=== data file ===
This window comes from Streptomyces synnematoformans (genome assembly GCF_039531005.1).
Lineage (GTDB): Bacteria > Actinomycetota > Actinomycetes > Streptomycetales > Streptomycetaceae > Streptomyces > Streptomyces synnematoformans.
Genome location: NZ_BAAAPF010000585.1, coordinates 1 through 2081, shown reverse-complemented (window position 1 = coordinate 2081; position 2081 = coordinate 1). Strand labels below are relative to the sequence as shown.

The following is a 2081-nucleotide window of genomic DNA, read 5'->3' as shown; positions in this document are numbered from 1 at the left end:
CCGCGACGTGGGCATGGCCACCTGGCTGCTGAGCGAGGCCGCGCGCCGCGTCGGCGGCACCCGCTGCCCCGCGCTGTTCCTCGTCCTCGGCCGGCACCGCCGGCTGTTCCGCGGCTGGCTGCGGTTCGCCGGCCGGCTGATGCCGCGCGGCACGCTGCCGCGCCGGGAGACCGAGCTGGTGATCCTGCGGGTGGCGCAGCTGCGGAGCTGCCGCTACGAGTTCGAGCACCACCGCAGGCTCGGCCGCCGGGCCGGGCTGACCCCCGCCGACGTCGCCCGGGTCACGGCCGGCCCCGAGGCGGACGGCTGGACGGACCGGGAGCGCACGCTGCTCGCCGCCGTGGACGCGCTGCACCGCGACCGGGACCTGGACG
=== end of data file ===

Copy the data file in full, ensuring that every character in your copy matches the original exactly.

This window comes from Streptomyces synnematoformans (genome assembly GCF_039531005.1).
Lineage (GTDB): Bacteria > Actinomycetota > Actinomycetes > Streptomycetales > Streptomycetaceae > Streptomyces > Streptomyces synnematoformans.
Genome location: NZ_BAAAPF010000585.1, coordinates 1 through 2081, shown reverse-complemented (window position 1 = coordinate 2081; position 2081 = coordinate 1). Strand labels below are relative to the sequence as shown.

The following is a 2081-nucleotide window of genomic DNA, read 5'->3' as shown; positions in this document are numbered from 1 at the left end:
CCGCGACGTGGGCATGGCCACCTGGCTGCTGAGCGAGGCCGCGCGCCGCGTCGGCGGCACCCGCTGCCCCGCGCTGTTCCTCGTCCTCGGCCGGCACCGCCGGCTGTTCCGCGGCTGGCTGCGGTTCGCCGGCCGGCTGATGCCGCGCGGCACGCTGCCGCGCCGGGAGACCGAGCTGGTGATCCTGCGGGTGGCGCAGCTGCGGAGCTGCCGCTACGAGTTCGAGCACCACCGCAGGCTCGGCCGCCGGGCCGGGCTGACCCCCGCCGACGTCGCCCGGGTCACGGCCGGCCCCGAGGCGGACGGCTGGACGGACCGGGAGCGCACGCTGCTCGCCGCCGTGGACGCGCTGCACCGCGACCGGGACCTGGACG